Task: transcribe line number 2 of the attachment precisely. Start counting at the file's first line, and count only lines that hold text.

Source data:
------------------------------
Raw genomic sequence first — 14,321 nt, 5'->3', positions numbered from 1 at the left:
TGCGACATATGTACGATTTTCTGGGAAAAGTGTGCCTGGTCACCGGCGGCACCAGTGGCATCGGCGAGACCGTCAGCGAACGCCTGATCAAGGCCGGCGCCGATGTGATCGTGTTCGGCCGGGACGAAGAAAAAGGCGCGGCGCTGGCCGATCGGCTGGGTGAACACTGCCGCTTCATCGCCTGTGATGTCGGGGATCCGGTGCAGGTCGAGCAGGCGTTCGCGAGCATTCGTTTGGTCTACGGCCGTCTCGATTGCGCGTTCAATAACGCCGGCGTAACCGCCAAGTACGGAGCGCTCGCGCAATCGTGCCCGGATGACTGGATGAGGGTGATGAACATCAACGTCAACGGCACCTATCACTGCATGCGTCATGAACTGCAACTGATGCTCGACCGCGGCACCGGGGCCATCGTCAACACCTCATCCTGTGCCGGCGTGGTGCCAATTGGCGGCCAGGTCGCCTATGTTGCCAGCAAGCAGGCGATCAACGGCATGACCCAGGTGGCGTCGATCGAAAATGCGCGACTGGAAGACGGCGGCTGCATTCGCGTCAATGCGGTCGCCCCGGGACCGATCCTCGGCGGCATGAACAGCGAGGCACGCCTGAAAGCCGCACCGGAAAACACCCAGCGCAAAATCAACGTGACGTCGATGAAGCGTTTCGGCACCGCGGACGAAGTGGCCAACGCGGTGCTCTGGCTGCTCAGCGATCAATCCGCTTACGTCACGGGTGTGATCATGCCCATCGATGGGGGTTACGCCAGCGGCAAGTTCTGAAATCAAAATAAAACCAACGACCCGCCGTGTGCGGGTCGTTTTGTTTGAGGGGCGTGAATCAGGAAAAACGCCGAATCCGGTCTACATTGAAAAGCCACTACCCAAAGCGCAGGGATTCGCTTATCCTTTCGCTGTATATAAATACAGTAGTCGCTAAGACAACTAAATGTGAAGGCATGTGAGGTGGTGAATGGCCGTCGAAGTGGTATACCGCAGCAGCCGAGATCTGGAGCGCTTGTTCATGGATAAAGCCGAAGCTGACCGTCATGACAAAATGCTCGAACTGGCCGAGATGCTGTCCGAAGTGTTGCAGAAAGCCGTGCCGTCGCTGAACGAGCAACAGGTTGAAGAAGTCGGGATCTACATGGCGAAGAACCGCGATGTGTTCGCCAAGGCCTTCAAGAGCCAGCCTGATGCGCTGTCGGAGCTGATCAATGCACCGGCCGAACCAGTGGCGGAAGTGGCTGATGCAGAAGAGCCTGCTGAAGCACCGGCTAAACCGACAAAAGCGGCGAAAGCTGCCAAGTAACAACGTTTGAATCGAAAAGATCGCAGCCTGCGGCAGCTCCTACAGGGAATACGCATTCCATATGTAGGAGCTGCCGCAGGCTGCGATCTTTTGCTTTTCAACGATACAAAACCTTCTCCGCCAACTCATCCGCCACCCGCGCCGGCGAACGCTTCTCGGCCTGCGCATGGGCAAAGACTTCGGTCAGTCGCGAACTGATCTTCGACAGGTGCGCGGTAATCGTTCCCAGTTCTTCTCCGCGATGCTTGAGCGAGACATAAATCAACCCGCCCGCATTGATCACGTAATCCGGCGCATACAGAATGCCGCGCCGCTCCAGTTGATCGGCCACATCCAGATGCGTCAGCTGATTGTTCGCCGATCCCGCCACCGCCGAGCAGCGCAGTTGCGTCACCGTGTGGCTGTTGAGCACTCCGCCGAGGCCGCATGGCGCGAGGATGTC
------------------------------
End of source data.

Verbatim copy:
TGCGACATATGTACGATTTTCTGGGAAAAGTGTGCCTGGTCACCGGCGGCACCAGTGGCATCGGCGAGACCGTCAGCGAACGCCTGATCAAGGCCGGCGCCGATGTGATCGTGTTCGGCCGGGACGAAGAAAAAGGCGCGGCGCTGGCCGATCGGCTGGGTGAACACTGCCGCTTCATCGCCTGTGATGTCGGGGATCCGGTGCAGGTCGAGCAGGCGTTCGCGAGCATTCGTTTGGTCTACGGCCGTCTCGATTGCGCGTTCAATAACGCCGGCGTAACCGCCAAGTACGGAGCGCTCGCGCAATCGTGCCCGGATGACTGGATGAGGGTGATGAACATCAACGTCAACGGCACCTATCACTGCATGCGTCATGAACTGCAACTGATGCTCGACCGCGGCACCGGGGCCATCGTCAACACCTCATCCTGTGCCGGCGTGGTGCCAATTGGCGGCCAGGTCGCCTATGTTGCCAGCAAGCAGGCGATCAACGGCATGACCCAGGTGGCGTCGATCGAAAATGCGCGACTGGAAGACGGCGGCTGCATTCGCGTCAATGCGGTCGCCCCGGGACCGATCCTCGGCGGCATGAACAGCGAGGCACGCCTGAAAGCCGCACCGGAAAACACCCAGCGCAAAATCAACGTGACGTCGATGAAGCGTTTCGGCACCGCGGACGAAGTGGCCAACGCGGTGCTCTGGCTGCTCAGCGATCAATCCGCTTACGTCACGGGTGTGATCATGCCCATCGATGGGGGTTACGCCAGCGGCAAGTTCTGAAATCAAAATAAAACCAACGACCCGCCGTGTGCGGGTCGTTTTGTTTGAGGGGCGTGAATCAGGAAAAACGCCGAATCCGGTCTACATTGAAAAGCCACTACCCAAAGCGCAGGGATTCGCTTATCCTTTCGCTGTATATAAATACAGTAGTCGCTAAGACAACTAAATGTGAAGGCATGTGAGGTGGTGAATGGCCGTCGAAGTGGTATACCGCAGCAGCCGAGATCTGGAGCGCTTGTTCATGGATAAAGCCGAAGCTGACCGTCATGACAAAATGCTCGAACTGGCCGAGATGCTGTCCGAAGTGTTGCAGAAAGCCGTGCCGTCGCTGAACGAGCAACAGGTTGAAGAAGTCGGGATCTACATGGCGAAGAACCGCGATGTGTTCGCCAAGGCCTTCAAGAGCCAGCCTGATGCGCTGTCGGAGCTGATCAATGCACCGGCCGAACCAGTGGCGGAAGTGGCTGATGCAGAAGAGCCTGCTGAAGCACCGGCTAAACCGACAAAAGCGGCGAAAGCTGCCAAGTAACAACGTTTGAATCGAAAAGATCGCAGCCTGCGGCAGCTCCTACAGGGAATACGCATTCCATATGTAGGAGCTGCCGCAGGCTGCGATCTTTTGCTTTTCAACGATACAAAACCTTCTCCGCCAACTCATCCGCCACCCGCGCCGGCGAACGCTTCTCGGCCTGCGCATGGGCAAAGACTTCGGTCAGTCGCGAACTGATCTTCGACAGGTGCGCGGTAATCGTTCCCAGTTCTTCTCCGCGATGCTTGAGCGAGACATAAATCAACCCGCCCGCATTGATCACGTAATCCGGCGCATACAGAATGCCGCGCCGCTCCAGTTGATCGGCCACATCCAGATGCGTCAGCTGATTGTTCGCCGATCCCGCCACCGCCGAGCAGCGCAGTTGCGTCACCGTGTGGCTGTTGAGCACTCCGCCGAGGCCGCATGGCGCGAGGATGTC